Tuesday, September 4, 2007


By Chuck Palahniuk

Seventeen aspiring authors are brought together by the words, “Writer's Retreat: Abandon your life for three months." They’re rounded up and placed in an old theater where they are to perfect their writing. Though there is enough food and amenities to make their three month stay comfortable, in hopes of making a more dramatic and newsworthy entrance back into the world, they each, without the knowledge of one another, sabotage everything. Each person takes out what they feel they can live without, whether it’s their least favorite food or the washing machine. Eventually they have no food, no heat, no light, nothing to sustain life. As the characters waste away, they each tell an autobiographical tale. They eventually resort to cannibalism and as people start dying, each survivor gleefully reflects on how they will have one less person to share the fame and the money from the movie rights after they’re rescued.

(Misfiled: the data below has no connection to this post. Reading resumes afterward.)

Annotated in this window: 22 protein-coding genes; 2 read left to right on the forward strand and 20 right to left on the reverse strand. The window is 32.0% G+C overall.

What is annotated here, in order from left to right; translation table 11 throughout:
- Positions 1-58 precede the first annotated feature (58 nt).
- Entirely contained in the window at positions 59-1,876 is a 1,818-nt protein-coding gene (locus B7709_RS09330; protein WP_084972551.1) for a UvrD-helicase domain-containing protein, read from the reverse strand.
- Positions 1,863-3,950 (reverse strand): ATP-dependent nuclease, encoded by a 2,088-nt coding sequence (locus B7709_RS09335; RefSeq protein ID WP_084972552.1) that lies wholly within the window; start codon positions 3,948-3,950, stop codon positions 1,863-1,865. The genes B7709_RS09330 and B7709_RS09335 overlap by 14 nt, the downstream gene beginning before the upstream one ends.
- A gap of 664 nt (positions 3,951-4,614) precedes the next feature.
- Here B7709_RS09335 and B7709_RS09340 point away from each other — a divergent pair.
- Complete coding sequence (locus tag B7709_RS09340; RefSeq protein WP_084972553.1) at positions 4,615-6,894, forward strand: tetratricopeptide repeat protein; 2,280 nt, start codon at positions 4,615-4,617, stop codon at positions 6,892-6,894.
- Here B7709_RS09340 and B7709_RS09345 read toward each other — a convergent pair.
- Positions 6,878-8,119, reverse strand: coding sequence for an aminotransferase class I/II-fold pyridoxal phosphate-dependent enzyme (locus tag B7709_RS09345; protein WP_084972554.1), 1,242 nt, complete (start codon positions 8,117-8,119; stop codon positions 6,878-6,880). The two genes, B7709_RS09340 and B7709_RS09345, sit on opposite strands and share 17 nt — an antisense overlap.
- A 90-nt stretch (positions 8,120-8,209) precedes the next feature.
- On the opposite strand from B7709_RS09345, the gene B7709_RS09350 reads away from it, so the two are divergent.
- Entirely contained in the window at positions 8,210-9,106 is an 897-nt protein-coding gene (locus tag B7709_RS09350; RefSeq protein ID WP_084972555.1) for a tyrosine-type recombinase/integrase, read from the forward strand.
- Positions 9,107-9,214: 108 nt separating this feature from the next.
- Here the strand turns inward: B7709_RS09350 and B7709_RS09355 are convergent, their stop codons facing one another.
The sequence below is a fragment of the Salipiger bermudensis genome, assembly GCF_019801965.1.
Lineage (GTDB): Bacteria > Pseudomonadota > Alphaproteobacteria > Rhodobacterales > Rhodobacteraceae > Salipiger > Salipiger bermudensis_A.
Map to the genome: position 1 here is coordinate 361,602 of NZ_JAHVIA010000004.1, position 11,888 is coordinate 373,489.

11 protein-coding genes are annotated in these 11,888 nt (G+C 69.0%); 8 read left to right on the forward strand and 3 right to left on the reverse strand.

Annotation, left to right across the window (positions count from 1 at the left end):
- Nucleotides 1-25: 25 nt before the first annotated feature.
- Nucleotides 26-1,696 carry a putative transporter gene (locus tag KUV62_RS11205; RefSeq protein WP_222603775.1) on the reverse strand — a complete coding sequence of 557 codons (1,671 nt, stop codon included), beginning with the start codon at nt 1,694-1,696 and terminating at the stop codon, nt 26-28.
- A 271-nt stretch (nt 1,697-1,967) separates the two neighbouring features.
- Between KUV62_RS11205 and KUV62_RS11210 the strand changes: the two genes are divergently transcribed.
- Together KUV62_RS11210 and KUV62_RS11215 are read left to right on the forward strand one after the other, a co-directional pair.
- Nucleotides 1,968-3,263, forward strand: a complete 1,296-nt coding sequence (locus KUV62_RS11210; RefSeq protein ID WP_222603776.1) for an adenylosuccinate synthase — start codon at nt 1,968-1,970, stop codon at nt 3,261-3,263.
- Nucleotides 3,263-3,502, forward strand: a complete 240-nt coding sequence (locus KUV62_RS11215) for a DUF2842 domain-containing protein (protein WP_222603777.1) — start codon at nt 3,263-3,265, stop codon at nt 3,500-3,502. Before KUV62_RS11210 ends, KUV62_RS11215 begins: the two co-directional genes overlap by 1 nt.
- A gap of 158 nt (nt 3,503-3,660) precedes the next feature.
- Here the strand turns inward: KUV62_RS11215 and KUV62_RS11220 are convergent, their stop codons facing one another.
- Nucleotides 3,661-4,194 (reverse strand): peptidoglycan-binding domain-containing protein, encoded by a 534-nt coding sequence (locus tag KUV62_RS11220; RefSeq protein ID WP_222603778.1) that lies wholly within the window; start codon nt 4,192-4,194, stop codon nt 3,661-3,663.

If you get queasy easily or offend easily or are timid hearted in any manner, you should never read anything written by Palahniuk. The first tale, “Guts”, has caused people to faint at numerous readings. That being said, each chapter is divided into a poem, one of the characters stories and little more of the narrative in the theater. It seems more like a clever way to sting together a bunch of short stories than an actual novel. The poetry is quite bad, but the stories are funny and outrageously disgusting. It’s a little like Canterbury Tales on acid. There isn’t a single character that is not completely morally reprehensible. Most tales reveal that they jumped into the retreat to avoid the repercussions for their sins. I kept reading this book, as with most of what Palahniuk writes, out of grim fascination. Go to for the official Palahniuk site.